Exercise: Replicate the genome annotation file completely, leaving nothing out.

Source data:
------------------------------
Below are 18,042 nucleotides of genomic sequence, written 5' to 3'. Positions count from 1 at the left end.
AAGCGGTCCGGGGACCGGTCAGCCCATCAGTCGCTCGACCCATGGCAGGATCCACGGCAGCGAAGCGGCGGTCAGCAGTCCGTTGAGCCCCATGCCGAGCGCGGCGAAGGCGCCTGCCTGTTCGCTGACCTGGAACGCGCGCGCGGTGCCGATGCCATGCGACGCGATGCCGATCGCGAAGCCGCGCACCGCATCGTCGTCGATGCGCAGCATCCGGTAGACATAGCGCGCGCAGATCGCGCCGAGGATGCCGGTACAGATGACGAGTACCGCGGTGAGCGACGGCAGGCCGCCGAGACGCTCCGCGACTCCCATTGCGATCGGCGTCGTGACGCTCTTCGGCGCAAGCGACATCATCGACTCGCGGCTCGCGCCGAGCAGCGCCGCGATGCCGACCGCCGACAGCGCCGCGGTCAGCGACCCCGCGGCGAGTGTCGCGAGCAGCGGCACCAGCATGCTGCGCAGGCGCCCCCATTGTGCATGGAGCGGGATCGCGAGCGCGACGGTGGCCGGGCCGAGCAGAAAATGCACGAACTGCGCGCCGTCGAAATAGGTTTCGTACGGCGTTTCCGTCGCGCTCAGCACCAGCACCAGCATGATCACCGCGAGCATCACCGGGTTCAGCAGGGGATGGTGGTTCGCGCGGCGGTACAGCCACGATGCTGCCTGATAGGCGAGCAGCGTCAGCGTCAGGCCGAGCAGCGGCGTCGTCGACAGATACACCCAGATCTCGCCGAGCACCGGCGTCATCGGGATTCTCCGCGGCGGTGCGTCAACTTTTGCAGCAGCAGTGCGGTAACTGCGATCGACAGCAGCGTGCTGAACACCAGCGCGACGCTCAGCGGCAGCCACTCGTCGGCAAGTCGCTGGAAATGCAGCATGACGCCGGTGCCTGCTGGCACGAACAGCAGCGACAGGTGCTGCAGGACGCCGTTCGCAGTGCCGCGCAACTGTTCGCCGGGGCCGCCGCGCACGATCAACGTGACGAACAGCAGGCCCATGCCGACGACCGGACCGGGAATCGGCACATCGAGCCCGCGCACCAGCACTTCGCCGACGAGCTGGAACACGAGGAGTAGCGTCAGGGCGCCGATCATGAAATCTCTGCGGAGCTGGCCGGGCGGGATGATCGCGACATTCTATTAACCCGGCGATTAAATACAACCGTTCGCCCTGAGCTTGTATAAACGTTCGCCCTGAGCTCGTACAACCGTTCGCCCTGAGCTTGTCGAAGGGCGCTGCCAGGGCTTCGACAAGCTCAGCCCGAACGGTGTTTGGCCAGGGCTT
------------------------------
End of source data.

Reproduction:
Below are 18,042 nucleotides of genomic sequence, written 5' to 3'. Positions count from 1 at the left end.
AAGCGGTCCGGGGACCGGTCAGCCCATCAGTCGCTCGACCCATGGCAGGATCCACGGCAGCGAAGCGGCGGTCAGCAGTCCGTTGAGCCCCATGCCGAGCGCGGCGAAGGCGCCTGCCTGTTCGCTGACCTGGAACGCGCGCGCGGTGCCGATGCCATGCGACGCGATGCCGATCGCGAAGCCGCGCACCGCATCGTCGTCGATGCGCAGCATCCGGTAGACATAGCGCGCGCAGATCGCGCCGAGGATGCCGGTACAGATGACGAGTACCGCGGTGAGCGACGGCAGGCCGCCGAGACGCTCCGCGACTCCCATTGCGATCGGCGTCGTGACGCTCTTCGGCGCAAGCGACATCATCGACTCGCGGCTCGCGCCGAGCAGCGCCGCGATGCCGACCGCCGACAGCGCCGCGGTCAGCGACCCCGCGGCGAGTGTCGCGAGCAGCGGCACCAGCATGCTGCGCAGGCGCCCCCATTGTGCATGGAGCGGGATCGCGAGCGCGACGGTGGCCGGGCCGAGCAGAAAATGCACGAACTGCGCGCCGTCGAAATAGGTTTCGTACGGCGTTTCCGTCGCGCTCAGCACCAGCACCAGCATGATCACCGCGAGCATCACCGGGTTCAGCAGGGGATGGTGGTTCGCGCGGCGGTACAGCCACGATGCTGCCTGATAGGCGAGCAGCGTCAGCGTCAGGCCGAGCAGCGGCGTCGTCGACAGATACACCCAGATCTCGCCGAGCACCGGCGTCATCGGGATTCTCCGCGGCGGTGCGTCAACTTTTGCAGCAGCAGTGCGGTAACTGCGATCGACAGCAGCGTGCTGAACACCAGCGCGACGCTCAGCGGCAGCCACTCGTCGGCAAGTCGCTGGAAATGCAGCATGACGCCGGTGCCTGCTGGCACGAACAGCAGCGACAGGTGCTGCAGGACGCCGTTCGCAGTGCCGCGCAACTGTTCGCCGGGGCCGCCGCGCACGATCAACGTGACGAACAGCAGGCCCATGCCGACGACCGGACCGGGAATCGGCACATCGAGCCCGCGCACCAGCACTTCGCCGACGAGCTGGAACACGAGGAGTAGCGTCAGGGCGCCGATCATGAAATCTCTGCGGAGCTGGCCGGGCGGGATGATCGCGACATTCTATTAACCCGGCGATTAAATACAACCGTTCGCCCTGAGCTTGTATAAACGTTCGCCCTGAGCTCGTACAACCGTTCGCCCTGAGCTTGTCGAAGGGCGCTGCCAGGGCTTCGACAAGCTCAGCCCGAACGGTGTTTGGCCAGGGCTT